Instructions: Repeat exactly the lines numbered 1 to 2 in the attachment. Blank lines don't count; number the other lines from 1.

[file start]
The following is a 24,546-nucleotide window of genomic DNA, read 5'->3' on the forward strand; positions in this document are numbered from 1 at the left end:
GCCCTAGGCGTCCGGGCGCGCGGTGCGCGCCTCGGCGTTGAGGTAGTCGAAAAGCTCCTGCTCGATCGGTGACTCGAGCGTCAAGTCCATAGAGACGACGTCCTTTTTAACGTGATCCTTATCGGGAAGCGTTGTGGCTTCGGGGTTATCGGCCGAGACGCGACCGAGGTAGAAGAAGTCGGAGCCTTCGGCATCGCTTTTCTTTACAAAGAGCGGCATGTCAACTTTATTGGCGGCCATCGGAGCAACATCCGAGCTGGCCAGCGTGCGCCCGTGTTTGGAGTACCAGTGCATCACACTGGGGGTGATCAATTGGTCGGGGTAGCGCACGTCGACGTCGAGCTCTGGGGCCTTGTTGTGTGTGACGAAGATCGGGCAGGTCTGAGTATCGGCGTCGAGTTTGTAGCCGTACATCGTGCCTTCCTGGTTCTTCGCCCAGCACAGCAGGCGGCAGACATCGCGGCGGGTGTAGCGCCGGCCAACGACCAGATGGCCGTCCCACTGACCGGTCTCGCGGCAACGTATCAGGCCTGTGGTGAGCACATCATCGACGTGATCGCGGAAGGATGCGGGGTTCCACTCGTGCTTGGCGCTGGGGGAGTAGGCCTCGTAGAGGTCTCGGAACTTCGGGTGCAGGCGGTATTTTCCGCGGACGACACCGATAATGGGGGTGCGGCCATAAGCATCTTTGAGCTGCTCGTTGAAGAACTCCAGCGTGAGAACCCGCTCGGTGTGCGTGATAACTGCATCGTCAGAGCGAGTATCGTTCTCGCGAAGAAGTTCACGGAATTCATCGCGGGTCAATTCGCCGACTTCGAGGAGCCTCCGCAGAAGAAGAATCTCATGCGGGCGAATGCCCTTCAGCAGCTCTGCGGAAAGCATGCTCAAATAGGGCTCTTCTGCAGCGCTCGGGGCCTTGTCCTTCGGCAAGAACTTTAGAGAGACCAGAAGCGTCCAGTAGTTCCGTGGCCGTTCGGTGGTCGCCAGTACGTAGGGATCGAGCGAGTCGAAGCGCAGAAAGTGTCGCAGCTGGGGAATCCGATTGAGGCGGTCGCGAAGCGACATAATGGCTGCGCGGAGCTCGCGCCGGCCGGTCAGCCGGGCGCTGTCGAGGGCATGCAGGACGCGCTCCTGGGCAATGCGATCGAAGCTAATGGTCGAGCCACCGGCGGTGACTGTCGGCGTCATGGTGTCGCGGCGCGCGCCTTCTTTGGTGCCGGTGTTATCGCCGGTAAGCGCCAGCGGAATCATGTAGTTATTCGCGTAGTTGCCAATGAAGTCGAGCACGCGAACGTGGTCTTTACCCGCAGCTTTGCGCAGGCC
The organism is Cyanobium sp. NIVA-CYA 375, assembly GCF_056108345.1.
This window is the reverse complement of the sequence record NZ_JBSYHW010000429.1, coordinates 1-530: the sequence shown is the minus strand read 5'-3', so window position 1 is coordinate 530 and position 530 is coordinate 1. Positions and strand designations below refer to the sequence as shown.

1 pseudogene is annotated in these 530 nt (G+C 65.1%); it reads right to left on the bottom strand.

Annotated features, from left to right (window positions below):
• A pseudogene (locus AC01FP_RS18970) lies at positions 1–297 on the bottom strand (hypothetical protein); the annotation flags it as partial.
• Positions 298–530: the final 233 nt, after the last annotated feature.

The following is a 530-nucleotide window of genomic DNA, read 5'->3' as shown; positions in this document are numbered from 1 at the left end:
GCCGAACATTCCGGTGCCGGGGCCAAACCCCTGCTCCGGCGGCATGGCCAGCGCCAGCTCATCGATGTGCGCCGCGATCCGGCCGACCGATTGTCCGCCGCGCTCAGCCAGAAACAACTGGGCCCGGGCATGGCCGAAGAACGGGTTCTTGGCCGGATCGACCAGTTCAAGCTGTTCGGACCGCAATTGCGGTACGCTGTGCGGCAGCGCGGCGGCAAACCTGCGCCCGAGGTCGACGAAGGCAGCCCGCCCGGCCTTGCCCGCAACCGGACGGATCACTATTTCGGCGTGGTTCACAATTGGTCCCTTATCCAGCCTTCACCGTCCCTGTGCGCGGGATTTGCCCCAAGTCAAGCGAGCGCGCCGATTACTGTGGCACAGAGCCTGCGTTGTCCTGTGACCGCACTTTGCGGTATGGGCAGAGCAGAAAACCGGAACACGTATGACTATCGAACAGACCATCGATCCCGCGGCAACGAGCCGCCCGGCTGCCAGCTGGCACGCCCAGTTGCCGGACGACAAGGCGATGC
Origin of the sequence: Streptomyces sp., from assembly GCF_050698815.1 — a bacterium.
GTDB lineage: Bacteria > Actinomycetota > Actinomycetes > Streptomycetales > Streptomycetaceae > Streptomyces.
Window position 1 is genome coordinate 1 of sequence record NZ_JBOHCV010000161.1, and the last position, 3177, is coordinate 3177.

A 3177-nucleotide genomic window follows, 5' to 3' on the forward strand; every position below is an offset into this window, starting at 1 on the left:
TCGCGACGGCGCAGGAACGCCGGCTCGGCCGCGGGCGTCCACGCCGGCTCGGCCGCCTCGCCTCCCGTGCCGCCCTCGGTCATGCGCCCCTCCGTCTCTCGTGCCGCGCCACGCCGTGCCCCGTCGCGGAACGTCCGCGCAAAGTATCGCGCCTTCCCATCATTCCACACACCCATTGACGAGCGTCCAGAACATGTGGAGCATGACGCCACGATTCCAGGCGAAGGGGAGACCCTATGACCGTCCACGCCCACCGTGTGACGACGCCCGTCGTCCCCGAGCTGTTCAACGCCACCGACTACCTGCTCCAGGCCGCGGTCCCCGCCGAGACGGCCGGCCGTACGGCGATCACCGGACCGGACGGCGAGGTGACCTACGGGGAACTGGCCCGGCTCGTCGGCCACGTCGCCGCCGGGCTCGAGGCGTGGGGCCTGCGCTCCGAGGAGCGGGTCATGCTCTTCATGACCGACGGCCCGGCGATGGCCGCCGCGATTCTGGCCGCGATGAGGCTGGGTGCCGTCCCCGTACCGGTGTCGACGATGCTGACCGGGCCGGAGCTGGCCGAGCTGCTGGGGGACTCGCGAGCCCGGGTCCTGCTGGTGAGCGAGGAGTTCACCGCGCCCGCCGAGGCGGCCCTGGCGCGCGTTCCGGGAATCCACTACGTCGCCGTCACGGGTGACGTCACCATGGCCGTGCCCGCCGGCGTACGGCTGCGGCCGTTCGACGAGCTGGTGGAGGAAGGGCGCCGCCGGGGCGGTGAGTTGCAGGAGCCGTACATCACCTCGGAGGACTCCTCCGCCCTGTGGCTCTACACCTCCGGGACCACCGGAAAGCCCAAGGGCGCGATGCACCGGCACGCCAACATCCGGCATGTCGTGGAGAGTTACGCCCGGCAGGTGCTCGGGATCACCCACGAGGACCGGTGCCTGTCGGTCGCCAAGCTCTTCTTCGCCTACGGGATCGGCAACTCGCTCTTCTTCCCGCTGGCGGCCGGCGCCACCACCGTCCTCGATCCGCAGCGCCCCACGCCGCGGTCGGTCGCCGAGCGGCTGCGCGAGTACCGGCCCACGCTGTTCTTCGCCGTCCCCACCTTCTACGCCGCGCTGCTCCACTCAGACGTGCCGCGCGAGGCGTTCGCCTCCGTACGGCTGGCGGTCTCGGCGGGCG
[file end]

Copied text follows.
The following is a 24,546-nucleotide window of genomic DNA, read 5'->3' on the forward strand; positions in this document are numbered from 1 at the left end:
GCCCTAGGCGTCCGGGCGCGCGGTGCGCGCCTCGGCGTTGAGGTAGTCGAAAAGCTCCTGCTCGATCGGTGACTCGAGCGTCAAGTCCATAGAGACGACGTCCTTTTTAACGTGATCCTTATCGGGAAGCGTTGTGGCTTCGGGGTTATCGGCCGAGACGCGACCGAGGTAGAAGAAGTCGGAGCCTTCGGCATCGCTTTTCTTTACAAAGAGCGGCATGTCAACTTTATTGGCGGCCATCGGAGCAACATCCGAGCTGGCCAGCGTGCGCCCGTGTTTGGAGTACCAGTGCATCACACTGGGGGTGATCAATTGGTCGGGGTAGCGCACGTCGACGTCGAGCTCTGGGGCCTTGTTGTGTGTGACGAAGATCGGGCAGGTCTGAGTATCGGCGTCGAGTTTGTAGCCGTACATCGTGCCTTCCTGGTTCTTCGCCCAGCACAGCAGGCGGCAGACATCGCGGCGGGTGTAGCGCCGGCCAACGACCAGATGGCCGTCCCACTGACCGGTCTCGCGGCAACGTATCAGGCCTGTGGTGAGCACATCATCGACGTGATCGCGGAAGGATGCGGGGTTCCACTCGTGCTTGGCGCTGGGGGAGTAGGCCTCGTAGAGGTCTCGGAACTTCGGGTGCAGGCGGTATTTTCCGCGGACGACACCGATAATGGGGGTGCGGCCATAAGCATCTTTGAGCTGCTCGTTGAAGAACTCCAGCGTGAGAACCCGCTCGGTGTGCGTGATAACTGCATCGTCAGAGCGAGTATCGTTCTCGCGAAGAAGTTCACGGAATTCATCGCGGGTCAATTCGCCGACTTCGAGGAGCCTCCGCAGAAGAAGAATCTCATGCGGGCGAATGCCCTTCAGCAGCTCTGCGGAAAGCATGCTCAAATAGGGCTCTTCTGCAGCGCTCGGGGCCTTGTCCTTCGGCAAGAACTTTAGAGAGACCAGAAGCGTCCAGTAGTTCCGTGGCCGTTCGGTGGTCGCCAGTACGTAGGGATCGAGCGAGTCGAAGCGCAGAAAGTGTCGCAGCTGGGGAATCCGATTGAGGCGGTCGCGAAGCGACATAATGGCTGCGCGGAGCTCGCGCCGGCCGGTCAGCCGGGCGCTGTCGAGGGCATGCAGGACGCGCTCCTGGGCAATGCGATCGAAGCTAATGGTCGAGCCACCGGCGGTGACTGTCGGCGTCATGGTGTCGCGGCGCGCGCCTTCTTTGGTGCCGGTGTTATCGCCGGTAAGCGCCAGCGGAATCATGTAGTTATTCGCGTAGTTGCCAATGAAGTCGAGCACGCGAACGTGGTCTTTACCCGCAGCTTTGCGCAGGCC